nicolasbrunette
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Re: English day trips

Unread postby nicolasbrunette » Thu Feb 24, 2011 2:59 pm

I believe that these types of little trips are really interesting. It is highly motivating for the students and it puts them in a natural learning environment. However, I think you shouldn't use these rare opportunities to take them to a museum. Museum are similar to school: alot of content, a controlled environment (usually) and a general request for silence. I believe you should use this occasion to take them, if possible, somewhere they speak another language or where another culture would be presented. The best example would be the local Chinatown. It gives the opportunity to the students to naturally learn from another culture and they can explore it at their own rhythm. This just a simple suggestion, but I remember that I really appreciated these types trips when I was a student.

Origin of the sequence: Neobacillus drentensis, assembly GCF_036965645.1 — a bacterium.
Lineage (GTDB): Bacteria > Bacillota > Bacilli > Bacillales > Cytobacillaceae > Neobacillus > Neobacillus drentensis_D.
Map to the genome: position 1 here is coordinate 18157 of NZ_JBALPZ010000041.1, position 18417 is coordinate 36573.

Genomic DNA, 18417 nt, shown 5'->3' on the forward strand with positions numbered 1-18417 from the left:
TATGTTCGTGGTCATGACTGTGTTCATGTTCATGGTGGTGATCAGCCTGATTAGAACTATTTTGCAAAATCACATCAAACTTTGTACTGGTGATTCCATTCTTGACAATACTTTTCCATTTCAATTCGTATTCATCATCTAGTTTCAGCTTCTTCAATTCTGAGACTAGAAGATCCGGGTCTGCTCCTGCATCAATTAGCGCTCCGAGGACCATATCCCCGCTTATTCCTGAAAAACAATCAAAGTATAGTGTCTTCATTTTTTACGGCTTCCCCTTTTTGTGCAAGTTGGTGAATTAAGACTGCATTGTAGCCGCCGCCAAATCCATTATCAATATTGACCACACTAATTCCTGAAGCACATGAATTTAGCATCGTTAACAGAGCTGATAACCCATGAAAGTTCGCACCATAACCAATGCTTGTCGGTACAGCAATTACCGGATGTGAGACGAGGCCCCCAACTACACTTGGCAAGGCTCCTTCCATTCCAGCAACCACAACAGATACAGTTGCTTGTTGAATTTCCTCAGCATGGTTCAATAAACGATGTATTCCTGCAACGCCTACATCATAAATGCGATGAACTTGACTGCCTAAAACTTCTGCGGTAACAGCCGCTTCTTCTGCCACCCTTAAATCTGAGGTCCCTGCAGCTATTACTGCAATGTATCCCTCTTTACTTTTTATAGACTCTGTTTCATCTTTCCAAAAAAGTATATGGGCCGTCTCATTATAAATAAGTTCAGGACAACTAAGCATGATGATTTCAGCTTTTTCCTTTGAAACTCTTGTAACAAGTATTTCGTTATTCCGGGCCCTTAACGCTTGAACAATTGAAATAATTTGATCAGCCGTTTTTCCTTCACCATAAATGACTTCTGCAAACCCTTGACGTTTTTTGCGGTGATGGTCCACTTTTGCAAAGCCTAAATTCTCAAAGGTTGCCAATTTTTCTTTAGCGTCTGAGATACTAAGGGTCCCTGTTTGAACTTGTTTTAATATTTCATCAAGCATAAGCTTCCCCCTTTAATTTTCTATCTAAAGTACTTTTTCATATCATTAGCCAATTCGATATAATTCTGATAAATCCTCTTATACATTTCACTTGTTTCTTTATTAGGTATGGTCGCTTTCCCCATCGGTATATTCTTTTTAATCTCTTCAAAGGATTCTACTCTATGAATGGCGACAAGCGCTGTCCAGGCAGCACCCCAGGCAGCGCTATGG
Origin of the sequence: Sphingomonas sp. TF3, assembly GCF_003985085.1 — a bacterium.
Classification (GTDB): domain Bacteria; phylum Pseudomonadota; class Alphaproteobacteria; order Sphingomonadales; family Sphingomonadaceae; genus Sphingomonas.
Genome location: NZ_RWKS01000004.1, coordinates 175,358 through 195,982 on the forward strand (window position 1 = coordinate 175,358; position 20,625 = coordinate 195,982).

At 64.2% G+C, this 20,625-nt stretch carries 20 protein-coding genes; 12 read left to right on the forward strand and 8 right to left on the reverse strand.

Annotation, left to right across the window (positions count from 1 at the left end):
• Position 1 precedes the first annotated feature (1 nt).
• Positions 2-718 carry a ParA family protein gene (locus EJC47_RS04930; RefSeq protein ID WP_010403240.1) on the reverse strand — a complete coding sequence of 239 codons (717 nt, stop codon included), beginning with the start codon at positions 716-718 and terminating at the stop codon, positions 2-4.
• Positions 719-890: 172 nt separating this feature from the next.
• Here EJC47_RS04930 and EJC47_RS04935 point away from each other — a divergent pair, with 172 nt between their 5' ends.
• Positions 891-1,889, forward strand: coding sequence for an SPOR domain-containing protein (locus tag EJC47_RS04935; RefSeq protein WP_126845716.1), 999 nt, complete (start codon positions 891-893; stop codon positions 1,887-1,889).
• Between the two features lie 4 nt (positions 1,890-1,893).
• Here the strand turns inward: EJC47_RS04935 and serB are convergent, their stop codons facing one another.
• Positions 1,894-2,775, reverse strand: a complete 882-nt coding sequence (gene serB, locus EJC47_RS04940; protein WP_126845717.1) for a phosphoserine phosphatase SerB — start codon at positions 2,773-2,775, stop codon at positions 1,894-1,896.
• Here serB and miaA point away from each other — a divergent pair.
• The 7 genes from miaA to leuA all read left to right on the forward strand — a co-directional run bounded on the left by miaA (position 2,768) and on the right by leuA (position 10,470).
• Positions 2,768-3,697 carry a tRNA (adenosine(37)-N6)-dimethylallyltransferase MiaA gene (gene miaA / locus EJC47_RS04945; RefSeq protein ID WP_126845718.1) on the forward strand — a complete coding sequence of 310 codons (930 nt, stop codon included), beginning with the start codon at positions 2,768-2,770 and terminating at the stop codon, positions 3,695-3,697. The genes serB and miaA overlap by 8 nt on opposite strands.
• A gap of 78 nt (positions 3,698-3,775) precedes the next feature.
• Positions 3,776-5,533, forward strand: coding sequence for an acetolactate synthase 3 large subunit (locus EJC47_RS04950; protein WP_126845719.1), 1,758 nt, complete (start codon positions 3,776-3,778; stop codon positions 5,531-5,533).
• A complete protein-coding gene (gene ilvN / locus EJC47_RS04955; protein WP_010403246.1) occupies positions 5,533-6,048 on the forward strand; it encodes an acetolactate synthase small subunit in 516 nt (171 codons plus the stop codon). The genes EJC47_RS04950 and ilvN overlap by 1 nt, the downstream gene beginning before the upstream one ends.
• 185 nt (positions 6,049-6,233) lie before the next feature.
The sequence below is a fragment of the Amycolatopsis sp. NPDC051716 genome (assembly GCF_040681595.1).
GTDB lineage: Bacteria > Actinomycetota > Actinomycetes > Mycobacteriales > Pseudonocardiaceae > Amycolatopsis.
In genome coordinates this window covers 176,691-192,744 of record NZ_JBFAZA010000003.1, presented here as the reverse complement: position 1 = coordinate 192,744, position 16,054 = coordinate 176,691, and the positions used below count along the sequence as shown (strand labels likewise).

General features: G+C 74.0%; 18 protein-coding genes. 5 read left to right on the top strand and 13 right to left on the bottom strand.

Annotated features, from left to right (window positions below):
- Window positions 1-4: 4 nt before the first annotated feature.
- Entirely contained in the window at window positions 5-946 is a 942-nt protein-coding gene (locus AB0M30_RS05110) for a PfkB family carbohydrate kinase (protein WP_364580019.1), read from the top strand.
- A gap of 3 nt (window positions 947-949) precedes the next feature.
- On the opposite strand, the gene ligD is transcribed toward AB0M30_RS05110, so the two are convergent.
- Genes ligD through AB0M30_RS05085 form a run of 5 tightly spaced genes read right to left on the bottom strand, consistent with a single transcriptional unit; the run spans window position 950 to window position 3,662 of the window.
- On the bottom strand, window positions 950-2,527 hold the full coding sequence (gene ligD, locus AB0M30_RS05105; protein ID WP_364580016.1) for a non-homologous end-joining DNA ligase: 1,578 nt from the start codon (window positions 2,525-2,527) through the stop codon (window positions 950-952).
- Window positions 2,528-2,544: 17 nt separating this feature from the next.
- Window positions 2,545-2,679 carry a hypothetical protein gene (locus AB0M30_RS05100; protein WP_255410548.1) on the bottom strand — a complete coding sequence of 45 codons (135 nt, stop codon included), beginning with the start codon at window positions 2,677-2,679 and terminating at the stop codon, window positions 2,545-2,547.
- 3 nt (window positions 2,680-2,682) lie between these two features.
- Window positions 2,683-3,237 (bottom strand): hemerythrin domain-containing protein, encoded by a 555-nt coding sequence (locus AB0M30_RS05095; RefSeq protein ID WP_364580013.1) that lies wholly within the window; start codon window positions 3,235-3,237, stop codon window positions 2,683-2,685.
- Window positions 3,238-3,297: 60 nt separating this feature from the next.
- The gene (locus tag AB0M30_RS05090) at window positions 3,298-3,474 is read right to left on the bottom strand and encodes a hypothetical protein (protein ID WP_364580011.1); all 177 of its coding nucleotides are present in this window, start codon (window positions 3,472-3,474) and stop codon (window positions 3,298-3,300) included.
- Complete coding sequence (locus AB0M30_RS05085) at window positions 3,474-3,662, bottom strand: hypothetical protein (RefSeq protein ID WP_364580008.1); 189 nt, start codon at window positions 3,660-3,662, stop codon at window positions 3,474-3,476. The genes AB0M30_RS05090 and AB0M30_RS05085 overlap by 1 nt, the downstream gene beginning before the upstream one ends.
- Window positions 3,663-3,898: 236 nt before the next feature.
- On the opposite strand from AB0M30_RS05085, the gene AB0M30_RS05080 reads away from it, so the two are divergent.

NatGagnonULAVAL
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Re: English day trips

Unread postby NatGagnonULAVAL » Thu Feb 24, 2011 2:59 pm

I believe that when we are dealing with adults, it is important to take different aspects into consideration comparatively to when dealing with kids. Adults have a much more open sense of discovery and passion for knowledge, while kids are simply seeking to be amused and entertained. English trips, such as one at the museum, are in fact a good idea with students, however it is important to associate a task to the visit and set the goals prior to the outing. This way, students will know what information they should pay more attention to and spend less time seeing it as leisure.

rebra
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Re: English day trips